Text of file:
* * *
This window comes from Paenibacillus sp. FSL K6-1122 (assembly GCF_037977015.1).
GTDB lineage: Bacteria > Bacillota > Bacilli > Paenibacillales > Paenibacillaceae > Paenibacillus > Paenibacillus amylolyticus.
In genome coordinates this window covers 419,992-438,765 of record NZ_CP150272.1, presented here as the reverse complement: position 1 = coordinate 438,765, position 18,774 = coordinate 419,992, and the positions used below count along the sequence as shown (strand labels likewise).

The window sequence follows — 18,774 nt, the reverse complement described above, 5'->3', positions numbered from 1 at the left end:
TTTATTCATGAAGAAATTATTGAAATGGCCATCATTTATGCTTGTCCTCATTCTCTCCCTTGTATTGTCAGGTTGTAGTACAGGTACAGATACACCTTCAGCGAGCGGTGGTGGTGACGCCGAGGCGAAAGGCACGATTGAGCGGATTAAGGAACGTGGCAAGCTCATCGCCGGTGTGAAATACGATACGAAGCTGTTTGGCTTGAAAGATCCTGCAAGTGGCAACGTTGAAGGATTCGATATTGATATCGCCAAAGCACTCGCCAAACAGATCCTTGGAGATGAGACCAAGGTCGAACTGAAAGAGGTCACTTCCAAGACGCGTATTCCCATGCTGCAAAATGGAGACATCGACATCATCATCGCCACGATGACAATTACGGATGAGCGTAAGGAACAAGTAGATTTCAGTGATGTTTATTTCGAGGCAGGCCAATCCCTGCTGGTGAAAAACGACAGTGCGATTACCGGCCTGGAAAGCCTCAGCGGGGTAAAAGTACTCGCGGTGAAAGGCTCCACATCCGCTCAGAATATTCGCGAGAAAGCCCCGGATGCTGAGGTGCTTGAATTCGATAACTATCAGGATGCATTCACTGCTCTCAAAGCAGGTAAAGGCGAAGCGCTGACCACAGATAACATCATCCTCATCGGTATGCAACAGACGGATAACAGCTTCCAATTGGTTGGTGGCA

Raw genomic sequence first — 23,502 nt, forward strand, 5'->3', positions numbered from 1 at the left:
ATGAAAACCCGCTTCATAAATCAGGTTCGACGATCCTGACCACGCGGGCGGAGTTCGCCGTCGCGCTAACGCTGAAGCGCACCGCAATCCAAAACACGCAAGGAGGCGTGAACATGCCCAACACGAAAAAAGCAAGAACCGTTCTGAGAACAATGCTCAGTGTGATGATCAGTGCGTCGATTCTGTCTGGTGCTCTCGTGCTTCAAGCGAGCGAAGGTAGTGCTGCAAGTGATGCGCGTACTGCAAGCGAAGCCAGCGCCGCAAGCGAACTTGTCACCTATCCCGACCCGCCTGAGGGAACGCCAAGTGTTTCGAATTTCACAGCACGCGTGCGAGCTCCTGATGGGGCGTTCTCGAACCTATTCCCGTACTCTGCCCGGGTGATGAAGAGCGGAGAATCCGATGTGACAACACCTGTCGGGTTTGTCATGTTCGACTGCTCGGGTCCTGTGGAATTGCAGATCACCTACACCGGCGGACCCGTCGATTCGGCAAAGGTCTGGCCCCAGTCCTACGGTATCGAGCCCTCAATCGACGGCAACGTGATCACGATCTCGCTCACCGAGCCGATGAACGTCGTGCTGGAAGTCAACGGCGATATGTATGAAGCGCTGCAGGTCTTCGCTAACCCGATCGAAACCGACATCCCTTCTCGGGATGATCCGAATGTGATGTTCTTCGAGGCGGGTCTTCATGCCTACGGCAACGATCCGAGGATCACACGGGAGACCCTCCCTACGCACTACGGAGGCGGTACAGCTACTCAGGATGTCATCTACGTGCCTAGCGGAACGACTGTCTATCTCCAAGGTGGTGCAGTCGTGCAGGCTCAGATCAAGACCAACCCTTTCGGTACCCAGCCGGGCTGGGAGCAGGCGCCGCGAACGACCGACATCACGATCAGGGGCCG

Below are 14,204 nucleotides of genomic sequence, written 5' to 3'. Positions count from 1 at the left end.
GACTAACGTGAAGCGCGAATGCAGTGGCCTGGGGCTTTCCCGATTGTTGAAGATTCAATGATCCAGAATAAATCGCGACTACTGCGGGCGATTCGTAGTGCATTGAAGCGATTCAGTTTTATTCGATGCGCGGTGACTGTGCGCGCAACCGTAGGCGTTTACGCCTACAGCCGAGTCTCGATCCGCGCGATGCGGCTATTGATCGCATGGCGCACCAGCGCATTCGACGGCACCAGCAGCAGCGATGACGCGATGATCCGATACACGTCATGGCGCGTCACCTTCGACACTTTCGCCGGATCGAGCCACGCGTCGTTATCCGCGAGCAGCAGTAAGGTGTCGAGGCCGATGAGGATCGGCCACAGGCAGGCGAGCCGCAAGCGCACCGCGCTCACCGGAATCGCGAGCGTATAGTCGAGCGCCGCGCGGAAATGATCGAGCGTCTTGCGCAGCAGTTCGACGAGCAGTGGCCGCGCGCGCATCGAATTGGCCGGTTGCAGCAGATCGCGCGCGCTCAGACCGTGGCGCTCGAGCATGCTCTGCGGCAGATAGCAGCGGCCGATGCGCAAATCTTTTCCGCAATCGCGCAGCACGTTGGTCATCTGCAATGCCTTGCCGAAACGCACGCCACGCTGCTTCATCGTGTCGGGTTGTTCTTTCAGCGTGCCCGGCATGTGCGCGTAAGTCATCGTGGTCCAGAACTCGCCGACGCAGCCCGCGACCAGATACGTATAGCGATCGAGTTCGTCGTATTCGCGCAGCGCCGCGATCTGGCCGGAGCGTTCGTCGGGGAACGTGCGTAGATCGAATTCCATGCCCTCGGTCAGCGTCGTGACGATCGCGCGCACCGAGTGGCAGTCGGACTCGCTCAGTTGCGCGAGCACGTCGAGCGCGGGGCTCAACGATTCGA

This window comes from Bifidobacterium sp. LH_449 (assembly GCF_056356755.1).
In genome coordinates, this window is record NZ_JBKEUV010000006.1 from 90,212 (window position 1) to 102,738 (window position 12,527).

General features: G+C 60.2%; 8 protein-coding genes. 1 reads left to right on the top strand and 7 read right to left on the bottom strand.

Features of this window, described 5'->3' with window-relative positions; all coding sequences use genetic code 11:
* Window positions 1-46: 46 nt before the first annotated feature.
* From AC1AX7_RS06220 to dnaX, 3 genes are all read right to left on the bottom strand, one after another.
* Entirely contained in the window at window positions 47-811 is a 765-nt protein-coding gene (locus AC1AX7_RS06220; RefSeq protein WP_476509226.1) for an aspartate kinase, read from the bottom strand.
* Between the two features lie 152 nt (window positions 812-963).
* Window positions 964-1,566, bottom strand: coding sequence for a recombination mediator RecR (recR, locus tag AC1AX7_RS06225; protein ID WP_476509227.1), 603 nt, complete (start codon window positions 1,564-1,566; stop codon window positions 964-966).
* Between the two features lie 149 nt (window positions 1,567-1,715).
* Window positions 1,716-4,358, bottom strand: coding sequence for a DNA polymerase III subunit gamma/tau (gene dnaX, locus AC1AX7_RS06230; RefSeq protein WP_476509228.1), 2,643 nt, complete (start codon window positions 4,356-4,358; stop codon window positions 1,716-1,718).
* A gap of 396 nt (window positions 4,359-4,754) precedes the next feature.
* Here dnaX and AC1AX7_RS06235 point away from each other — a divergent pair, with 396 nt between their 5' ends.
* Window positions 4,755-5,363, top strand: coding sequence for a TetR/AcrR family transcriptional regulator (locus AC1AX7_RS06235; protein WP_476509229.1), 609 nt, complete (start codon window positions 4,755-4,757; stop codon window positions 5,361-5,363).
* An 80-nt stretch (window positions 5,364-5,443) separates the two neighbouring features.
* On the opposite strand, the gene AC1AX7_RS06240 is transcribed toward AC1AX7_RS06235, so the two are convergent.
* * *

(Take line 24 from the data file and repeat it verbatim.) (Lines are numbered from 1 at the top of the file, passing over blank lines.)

* An 80-nt stretch (window positions 5,364-5,443) separates the two neighbouring features.